A Slider CPW!

Another one saved! Hopefully she will soon be in spinning shape again…

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We got her from a lovely lady in Sudbury. The wheel was her great grandmother’s (on her father’s side) and has been in storage for years. The seller’s husband wanted to THROW IT OUT!!!

So, you see, we saved her in the nick of time!

Her wheel is seperated, a little, at one of the joins…
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Pretty sure I’ll be taking out the screws shortly. I just need to figure out if it’s best to take them out first and then oil the wheel or oil and then remove. I’m thinking the first option but waiting for advice from those that know before I begin! She’s been through enough already.

I’ll be replacing the missing spokes, either with old ones (if I can find them) or with new ones – we’ll see 🙂

Her flyer is beautiful but needs a little work…

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She has the slider tension…
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Her footman is the old hammered type – original, I think…
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She’s going to need a little tlc but I think she’s going to be just perfect, when she’s done 🙂

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8 thoughts on “A Slider CPW!

  1. Hi and thank you so much for taking the time to post a record of all your hard work. My wife Renée and I recently inherited a lovely old spinning wheel and I’ve spent part of this morning online trying to identify it – your blog was the final stop as ours is a perfect match to your slider CPW and your blog is the only place I found this wheel online. I love your practical and careful DIY repairs and your desire to bring these lovely old wheels back into service rather than seeing them relegated to “decoration” status. Ours is also in need of some leather bits and a footman and maybe a new whorl but I’ve learned quite a lot this morning and I’m thrilled to find that there are people like you documenting and sharing your experience on the subject.

    Rest assured that your example and information will encourage us to fix ours up and get it back in service. I’m also happy to learn that these wheels are Canadian and possibly made in Quebec as we’re farmers in rural Quebec and it seems quite fitting that one should come home for restoration and to be put back to work in a little old farmhouse perhaps much like her first home.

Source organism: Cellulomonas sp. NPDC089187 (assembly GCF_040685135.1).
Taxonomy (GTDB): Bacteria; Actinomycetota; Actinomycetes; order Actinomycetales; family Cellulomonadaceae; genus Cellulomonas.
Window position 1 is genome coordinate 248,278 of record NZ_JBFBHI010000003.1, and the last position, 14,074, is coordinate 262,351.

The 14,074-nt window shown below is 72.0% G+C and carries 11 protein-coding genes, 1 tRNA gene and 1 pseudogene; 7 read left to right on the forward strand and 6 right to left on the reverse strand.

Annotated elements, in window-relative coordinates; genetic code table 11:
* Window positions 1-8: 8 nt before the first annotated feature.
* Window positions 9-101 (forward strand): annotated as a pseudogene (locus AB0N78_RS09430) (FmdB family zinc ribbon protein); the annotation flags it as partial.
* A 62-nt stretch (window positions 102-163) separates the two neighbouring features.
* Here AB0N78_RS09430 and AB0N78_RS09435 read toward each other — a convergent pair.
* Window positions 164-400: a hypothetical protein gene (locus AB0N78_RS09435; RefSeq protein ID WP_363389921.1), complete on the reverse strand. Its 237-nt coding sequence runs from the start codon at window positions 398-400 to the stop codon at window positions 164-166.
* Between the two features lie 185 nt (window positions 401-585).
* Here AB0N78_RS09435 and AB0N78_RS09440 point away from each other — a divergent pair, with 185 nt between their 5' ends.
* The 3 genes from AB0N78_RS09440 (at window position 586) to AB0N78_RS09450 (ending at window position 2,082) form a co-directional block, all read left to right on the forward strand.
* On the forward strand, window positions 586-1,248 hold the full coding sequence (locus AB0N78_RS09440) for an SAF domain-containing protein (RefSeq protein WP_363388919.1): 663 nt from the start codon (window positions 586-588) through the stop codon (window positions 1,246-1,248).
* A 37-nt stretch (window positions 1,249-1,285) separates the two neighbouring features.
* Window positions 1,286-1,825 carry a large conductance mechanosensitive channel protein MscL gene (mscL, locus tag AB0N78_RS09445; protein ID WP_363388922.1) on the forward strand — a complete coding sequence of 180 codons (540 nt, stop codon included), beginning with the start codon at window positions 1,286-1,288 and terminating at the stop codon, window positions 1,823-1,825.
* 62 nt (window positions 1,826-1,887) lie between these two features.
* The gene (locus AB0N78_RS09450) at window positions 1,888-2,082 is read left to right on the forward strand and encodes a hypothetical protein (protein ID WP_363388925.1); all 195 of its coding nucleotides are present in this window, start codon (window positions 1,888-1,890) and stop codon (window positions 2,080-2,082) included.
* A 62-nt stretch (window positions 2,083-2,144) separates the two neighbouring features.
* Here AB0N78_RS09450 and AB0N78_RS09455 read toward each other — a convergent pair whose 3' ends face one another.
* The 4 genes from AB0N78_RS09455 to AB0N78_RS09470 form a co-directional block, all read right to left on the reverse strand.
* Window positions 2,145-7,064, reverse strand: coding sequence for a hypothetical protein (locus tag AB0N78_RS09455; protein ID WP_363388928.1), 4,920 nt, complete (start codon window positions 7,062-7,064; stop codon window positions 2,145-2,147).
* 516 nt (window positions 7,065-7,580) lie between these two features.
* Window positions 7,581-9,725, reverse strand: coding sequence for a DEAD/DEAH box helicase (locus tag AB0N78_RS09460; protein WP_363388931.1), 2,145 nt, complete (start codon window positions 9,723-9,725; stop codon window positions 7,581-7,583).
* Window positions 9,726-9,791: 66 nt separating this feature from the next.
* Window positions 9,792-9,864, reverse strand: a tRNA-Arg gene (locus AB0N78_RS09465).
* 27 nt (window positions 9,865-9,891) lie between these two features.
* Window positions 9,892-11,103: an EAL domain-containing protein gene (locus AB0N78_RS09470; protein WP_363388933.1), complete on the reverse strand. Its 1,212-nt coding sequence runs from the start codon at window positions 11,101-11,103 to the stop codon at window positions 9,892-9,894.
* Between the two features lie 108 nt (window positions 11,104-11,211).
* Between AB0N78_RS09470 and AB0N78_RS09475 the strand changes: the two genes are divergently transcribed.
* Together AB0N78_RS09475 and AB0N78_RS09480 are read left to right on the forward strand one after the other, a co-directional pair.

Thanks again and take care.

    ~ Reid and Renée
    les Cedres, QC

    • Thanks so much for your lovely comment!

      The slider is likely made by a man named ‘Vezina’ (F.N.) in Vercherres during the later part of the 1800′s or the early part of the 1900′s. I am part of a group that has tried to trace the makers, using makers marks and historical Canadian records (censuses and business directories as well as ancestry type records). These sliders seem more rare than the tilt tensioned wheels that tend to define the ‘Canadian Production Wheels’. A Canadian Production Wheel generally has tilt tension with an iron componant (either an iron clamshell or a tilt/bar type system that allows the moa to tilt to increase or decrease tension)and the iron treadle – the slider Vezinas seem almost a ‘mid’ way invention since they work more like a traditional saxony (with the mother of all moving toward and away from the wheel to change tension, much like the screw tension saxonies) but yet they use the iron parts. An interesting type, for sure!

      I have found something that I want to share – the Vezina spins BEAUTIFULLY – I suggest even more beautifully than the tilt tensioned (more traditional cpw) wheels I have!

      Enjoy your wheel! If I can help in any way, at all, please do write to me and I’ll be happy to help

      Have a wonderful day!
      Lisa

  2. Lisa,
    Hi. Interesting to see these pics,didnt see them before.Why I am so intested,is because mine also appears to be a sliding tension one.In fact the flyer view from the top,looks just like mine. my peg attachment was loose (was glued at some stage,but has come loose)and have done a temp fix.However,still having trouble getting my tension right,now that it isnt moving that much with the repair.
    Can you please explain how to set the tension to me again?I cant work out how tight the underneath screw on the moa base needs to be ,nor the tension screw.
    Thanks Lisa.

    • Hi Lynn 🙂 Could you maybe get some pictures of the parts that are giving you trouble with adjustment? If you could (and put them on Ravelry or make them available somewhere else), I could see and advise you better 🙂 Have a great day, Lisa

  3. Hi Lisa,
    I have put them on Ravelry.They are in the project area.all the pics are there.Please have a look and let me know.
    You enjoy your day.Lynn

  4. Hi Lisa,
    Beautiful wheel. I just purchased the same slider wheel, although the footman and treadle support I don’t believe they are the original ones, as the footman is wood and the treadle support under the metal treadle is wide and the wood not turned.
    Do you know where I could get replacement parts for it? Thanks
    Nancy

    • Hi Nancy,
      Depending where you live, there may be someone local who could help you with a repair. Try going to Ravelry and checking out the Antique Wheel Group or Cpw group – there is some excellent advice there and information on some great people who work on wheels. How does the wheel work? Are the repairs necessary to make it function properly?
      Lisa

      • Hi Lisa
        I live in the NWT, no chance for many antiques here…
        I did get the wheel to work, I was just hoping to find parts for it to keep it authentic. Thanks for ravelry tip.
        I Really enjoy your blog.
        Take care
        Nancy

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